Between various sitcom plotlines, celebrity endorsements and a parade of first-person stories, you might feel like everyone’s freezing their eggs. But pop-culture ubiquity aside, a lot of us are still confused about the actual process. While choosing whether or not to freeze your eggs is an incredibly personal decision (not to mention a hefty financial one), the first step is separating fact from fiction. Dr. Cary Dicken, a reproductive endocrinologist at women’s fertility studio Trellis in New York City, is setting us straight on this whole egg-freezing thing.
Myth: It hurts. Or it’ll at least make me super bloated and uncomfortable.
For most women, the week or so leading up to the egg retrieval—when you take medication to kick your ovaries into overdrive—doesn’t feel too different from a regular period, Dr. Dicken tells us. And during the actual procedure, you’ll be under sedation, so you shouldn’t feel a thing. Afterward, you'll need a friend or family member to pick you up (aka don't drive), and you may experience PMS-like symptoms, but you should be back to feeling normal within 24 hours.
Myth: After getting so many eggs removed at once, I’ll go through menopause sooner.
This one’s a little confusing: While it’s true you usually only release one egg during ovulation, you’re actually losing thousands of undeveloped eggs a year—the rest in each cycle just die off. During the egg freezing process, medications stimulate all those extra eggs (that would otherwise be lost) to maturity, so they can be frozen. So no, the egg harvesting process won’t cause you to “run out of eggs,” and should have no bearing on the age you’ll enter menopause.
Myth: Freezing my eggs basically guarantees I’ll be able to have a baby when I want one.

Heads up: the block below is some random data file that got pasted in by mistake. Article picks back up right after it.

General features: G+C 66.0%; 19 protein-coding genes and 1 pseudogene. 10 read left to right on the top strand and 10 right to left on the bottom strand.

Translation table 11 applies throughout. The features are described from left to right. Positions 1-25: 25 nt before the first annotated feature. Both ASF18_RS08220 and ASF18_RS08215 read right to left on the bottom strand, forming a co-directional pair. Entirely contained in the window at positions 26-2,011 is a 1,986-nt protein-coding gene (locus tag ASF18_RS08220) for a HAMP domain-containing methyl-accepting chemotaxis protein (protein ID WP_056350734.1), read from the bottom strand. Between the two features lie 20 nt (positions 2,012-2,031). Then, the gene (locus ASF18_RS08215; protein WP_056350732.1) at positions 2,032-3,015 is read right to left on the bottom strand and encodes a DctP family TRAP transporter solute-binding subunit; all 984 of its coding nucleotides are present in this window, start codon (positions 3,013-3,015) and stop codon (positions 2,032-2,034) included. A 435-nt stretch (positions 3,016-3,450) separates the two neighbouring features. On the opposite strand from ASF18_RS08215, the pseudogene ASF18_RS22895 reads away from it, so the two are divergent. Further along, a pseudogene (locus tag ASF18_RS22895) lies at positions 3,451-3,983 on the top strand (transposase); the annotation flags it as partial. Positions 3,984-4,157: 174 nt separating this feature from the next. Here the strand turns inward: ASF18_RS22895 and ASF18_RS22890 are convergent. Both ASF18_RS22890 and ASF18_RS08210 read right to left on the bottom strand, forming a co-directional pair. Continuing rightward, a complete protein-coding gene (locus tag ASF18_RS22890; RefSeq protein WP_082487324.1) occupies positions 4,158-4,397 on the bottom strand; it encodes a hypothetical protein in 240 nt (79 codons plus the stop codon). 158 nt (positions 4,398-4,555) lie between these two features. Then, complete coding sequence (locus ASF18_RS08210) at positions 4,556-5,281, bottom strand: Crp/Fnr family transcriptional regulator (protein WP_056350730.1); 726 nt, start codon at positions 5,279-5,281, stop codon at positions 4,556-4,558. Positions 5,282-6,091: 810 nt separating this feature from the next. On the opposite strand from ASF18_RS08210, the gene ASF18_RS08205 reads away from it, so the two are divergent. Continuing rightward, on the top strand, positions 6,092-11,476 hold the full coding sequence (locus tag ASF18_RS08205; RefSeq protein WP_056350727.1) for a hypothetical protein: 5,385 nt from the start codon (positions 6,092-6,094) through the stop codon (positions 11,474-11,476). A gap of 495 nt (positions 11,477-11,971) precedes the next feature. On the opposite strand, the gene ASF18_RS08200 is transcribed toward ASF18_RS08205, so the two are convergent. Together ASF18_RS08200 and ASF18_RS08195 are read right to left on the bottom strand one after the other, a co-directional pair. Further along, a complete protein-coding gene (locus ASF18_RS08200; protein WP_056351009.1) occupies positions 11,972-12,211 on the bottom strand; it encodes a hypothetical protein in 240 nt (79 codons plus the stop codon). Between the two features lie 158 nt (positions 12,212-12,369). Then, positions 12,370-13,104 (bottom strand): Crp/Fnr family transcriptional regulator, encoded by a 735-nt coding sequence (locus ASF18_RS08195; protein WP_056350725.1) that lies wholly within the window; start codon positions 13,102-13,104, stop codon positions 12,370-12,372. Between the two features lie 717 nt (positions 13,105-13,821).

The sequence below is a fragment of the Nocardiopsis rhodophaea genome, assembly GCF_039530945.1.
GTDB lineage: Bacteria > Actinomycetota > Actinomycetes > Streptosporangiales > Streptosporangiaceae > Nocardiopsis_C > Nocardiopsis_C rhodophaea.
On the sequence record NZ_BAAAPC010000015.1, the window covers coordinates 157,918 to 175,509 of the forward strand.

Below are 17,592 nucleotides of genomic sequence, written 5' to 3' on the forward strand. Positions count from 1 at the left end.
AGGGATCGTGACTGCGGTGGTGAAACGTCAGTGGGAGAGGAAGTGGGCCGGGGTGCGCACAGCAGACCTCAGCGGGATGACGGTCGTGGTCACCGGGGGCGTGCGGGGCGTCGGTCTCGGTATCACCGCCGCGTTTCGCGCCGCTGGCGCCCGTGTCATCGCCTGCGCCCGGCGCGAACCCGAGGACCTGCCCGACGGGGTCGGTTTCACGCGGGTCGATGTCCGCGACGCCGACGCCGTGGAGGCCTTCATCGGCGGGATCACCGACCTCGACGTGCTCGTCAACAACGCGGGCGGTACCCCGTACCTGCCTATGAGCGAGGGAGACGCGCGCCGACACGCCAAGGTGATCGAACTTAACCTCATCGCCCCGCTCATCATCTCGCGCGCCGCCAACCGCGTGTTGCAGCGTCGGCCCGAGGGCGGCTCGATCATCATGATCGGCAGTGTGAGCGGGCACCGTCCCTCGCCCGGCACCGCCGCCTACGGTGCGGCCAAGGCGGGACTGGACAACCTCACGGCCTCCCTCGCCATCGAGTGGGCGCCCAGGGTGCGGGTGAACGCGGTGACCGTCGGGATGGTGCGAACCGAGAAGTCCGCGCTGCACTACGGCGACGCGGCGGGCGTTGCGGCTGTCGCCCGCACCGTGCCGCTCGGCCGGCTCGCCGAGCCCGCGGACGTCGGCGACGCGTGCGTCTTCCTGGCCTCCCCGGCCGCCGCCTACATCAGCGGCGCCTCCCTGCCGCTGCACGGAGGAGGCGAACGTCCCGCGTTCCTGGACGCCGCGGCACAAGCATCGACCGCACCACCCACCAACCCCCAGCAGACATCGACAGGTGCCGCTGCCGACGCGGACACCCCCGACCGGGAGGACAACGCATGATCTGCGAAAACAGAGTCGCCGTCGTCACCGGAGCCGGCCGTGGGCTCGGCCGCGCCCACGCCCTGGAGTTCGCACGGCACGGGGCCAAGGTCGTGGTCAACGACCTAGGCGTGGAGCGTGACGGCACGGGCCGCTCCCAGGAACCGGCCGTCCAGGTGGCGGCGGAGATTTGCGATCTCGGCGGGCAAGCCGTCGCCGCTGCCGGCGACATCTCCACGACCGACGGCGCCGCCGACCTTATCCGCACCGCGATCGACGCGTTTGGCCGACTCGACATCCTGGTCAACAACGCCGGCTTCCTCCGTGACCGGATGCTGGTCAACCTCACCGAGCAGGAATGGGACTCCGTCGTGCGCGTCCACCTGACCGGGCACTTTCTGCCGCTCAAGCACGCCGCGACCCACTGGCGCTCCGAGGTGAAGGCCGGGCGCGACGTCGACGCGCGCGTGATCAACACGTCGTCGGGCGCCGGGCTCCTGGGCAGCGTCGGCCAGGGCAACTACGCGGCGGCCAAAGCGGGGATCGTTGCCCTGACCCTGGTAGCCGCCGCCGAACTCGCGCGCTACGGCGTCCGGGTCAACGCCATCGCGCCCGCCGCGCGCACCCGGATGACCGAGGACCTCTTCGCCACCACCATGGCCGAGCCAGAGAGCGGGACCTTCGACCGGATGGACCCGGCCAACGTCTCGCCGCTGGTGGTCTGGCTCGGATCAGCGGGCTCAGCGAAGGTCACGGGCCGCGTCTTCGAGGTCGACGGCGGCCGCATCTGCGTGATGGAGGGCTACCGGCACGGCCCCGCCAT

Unfortunately, each egg only corresponds, statistically, to a live birth rate of about 8 percent. That’s why most clinics aim to freeze 15 or more eggs to boost your chances.
Myth: I can’t drink during the process.
We definitely believed this one—but nope, alcohol in moderation is totally fine, Dr. Dicken assures us. There’s no evidence that a glass of wine here or there has an impact on egg quality. That said, experts generally agree that a healthy lifestyle across the board is best for optimizing fertility.
Myth: I can still go to the gym.
Sorry, exercise other than walking isn’t advisable (you want to avoid jostling your ovaries). And you definitely don’t want to have sex during the process and for a week afterward. (There’s a possibility that stray eggs can get left behind…that could accidentally get fertilized.)
Myth: I might as well just wait and do IVF when I actually want a baby.
The science is pretty clear: Younger eggs correspond to better chances. For women who freeze before 35, the odds are higher that eggs will survive the thawing process and be fertilized successfully. So don't necessarily count on your "fresh" eggs a few years from now being better than eggs you freeze now.
Myth: I’m planning to start having kids soon, so I probably won’t need it.
While you may not have trouble getting pregnant with your first child, you might want to think about your ultimate family plan. If baby number two (or three) is definitely something you want, and you’ll be in your late 30s or early 40s by then, that’s something to consider.
I’m over 35—I’m already too old.
Not necessarily. Dr. Dicken says it's absolutely still worth looking into if you know you want kids at a later date—every woman's fertility is different, which is why she recommends learning all you can about your own fertile health and statistical success rates before writing it off. If you do go through with it, she says it's ideal to freeze more eggs than someone under 35 (which may require more than one cycle). There's a higher likelihood of abnormalities, so more eggs means a better chance at an eventual pregnancy.